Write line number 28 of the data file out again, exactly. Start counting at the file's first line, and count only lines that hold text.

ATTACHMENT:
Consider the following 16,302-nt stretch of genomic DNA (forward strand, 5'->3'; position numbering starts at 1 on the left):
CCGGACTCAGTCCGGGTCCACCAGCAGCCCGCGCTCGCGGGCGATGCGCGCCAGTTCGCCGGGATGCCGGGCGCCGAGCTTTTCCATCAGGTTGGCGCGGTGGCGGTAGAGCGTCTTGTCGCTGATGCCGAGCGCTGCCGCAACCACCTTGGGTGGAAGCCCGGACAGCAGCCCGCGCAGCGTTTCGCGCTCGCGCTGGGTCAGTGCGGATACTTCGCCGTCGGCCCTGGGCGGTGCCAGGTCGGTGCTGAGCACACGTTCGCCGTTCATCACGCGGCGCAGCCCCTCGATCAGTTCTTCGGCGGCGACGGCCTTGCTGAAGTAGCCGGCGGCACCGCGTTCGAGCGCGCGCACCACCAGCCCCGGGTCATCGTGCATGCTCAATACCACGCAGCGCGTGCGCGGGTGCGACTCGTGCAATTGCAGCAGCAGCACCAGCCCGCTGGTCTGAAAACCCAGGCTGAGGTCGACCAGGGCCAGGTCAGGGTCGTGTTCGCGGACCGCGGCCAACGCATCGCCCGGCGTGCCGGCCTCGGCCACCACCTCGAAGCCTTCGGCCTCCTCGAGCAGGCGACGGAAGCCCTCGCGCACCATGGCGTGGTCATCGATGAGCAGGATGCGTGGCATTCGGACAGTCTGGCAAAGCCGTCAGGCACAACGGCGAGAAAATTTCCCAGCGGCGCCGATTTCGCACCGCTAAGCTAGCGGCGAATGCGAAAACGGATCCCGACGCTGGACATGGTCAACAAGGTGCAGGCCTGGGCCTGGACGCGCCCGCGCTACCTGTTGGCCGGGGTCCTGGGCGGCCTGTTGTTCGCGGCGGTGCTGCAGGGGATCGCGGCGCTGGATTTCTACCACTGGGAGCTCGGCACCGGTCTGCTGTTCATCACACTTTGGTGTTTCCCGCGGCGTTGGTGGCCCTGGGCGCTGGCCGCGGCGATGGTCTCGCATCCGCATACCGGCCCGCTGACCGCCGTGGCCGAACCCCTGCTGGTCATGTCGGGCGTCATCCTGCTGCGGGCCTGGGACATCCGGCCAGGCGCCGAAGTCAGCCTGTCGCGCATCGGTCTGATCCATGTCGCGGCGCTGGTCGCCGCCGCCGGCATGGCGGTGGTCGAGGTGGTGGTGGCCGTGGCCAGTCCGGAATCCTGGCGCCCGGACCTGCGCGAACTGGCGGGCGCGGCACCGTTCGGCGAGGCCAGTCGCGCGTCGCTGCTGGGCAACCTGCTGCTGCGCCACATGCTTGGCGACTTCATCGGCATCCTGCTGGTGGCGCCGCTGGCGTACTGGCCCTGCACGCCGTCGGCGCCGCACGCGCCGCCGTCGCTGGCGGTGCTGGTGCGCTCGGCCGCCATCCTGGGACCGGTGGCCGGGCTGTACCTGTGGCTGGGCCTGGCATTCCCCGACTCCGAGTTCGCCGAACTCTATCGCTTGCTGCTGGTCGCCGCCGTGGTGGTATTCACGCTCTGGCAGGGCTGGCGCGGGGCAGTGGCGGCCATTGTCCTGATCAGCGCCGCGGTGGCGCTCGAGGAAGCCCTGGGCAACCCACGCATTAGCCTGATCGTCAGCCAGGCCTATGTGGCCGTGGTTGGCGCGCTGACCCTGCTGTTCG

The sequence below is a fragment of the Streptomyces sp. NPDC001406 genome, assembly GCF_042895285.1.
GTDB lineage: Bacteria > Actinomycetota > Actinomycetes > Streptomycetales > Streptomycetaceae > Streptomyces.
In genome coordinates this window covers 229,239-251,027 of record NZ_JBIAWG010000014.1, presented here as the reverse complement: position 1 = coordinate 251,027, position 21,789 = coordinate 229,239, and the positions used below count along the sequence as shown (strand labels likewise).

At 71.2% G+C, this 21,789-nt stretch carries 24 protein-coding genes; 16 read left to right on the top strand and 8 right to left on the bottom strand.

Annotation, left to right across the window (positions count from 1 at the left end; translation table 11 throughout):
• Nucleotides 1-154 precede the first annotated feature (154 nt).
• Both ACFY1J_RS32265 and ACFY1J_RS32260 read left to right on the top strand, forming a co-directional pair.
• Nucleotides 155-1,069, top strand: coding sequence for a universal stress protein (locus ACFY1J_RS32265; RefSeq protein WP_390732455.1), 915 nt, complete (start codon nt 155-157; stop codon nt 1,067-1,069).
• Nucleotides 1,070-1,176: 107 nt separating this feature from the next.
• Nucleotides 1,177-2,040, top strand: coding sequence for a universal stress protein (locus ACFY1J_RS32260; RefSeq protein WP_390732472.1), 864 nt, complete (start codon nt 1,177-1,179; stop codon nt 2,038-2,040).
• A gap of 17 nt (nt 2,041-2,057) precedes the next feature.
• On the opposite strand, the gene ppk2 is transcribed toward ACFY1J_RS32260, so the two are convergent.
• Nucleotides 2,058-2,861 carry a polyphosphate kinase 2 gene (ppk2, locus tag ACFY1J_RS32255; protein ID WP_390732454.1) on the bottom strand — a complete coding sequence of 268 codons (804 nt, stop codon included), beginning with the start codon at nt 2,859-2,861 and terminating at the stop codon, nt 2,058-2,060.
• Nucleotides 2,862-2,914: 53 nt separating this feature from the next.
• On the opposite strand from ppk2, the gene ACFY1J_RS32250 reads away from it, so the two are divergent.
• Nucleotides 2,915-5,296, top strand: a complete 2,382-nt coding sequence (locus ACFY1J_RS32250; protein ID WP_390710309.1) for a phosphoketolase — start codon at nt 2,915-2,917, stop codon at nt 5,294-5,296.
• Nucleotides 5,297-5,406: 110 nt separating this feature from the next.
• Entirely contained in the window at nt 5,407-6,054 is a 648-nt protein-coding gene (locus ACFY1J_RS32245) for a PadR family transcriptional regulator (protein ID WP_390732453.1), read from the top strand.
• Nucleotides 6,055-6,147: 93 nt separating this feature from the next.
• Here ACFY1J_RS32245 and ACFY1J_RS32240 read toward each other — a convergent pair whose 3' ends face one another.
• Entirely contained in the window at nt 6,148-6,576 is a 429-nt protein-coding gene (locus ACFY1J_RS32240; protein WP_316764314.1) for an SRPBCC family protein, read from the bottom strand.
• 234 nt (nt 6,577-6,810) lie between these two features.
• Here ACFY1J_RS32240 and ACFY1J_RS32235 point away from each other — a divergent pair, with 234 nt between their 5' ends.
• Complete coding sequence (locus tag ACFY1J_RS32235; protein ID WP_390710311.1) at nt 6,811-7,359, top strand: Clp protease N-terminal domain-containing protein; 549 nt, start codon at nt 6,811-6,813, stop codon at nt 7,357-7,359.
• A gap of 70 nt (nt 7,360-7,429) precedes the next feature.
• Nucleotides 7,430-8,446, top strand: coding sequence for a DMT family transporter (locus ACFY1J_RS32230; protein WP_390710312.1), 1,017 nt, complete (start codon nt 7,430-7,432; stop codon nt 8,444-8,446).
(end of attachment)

• Nucleotides 7,430-8,446, top strand: coding sequence for a DMT family transporter (locus ACFY1J_RS32230; protein WP_390710312.1), 1,017 nt, complete (start codon nt 7,430-7,432; stop codon nt 8,444-8,446).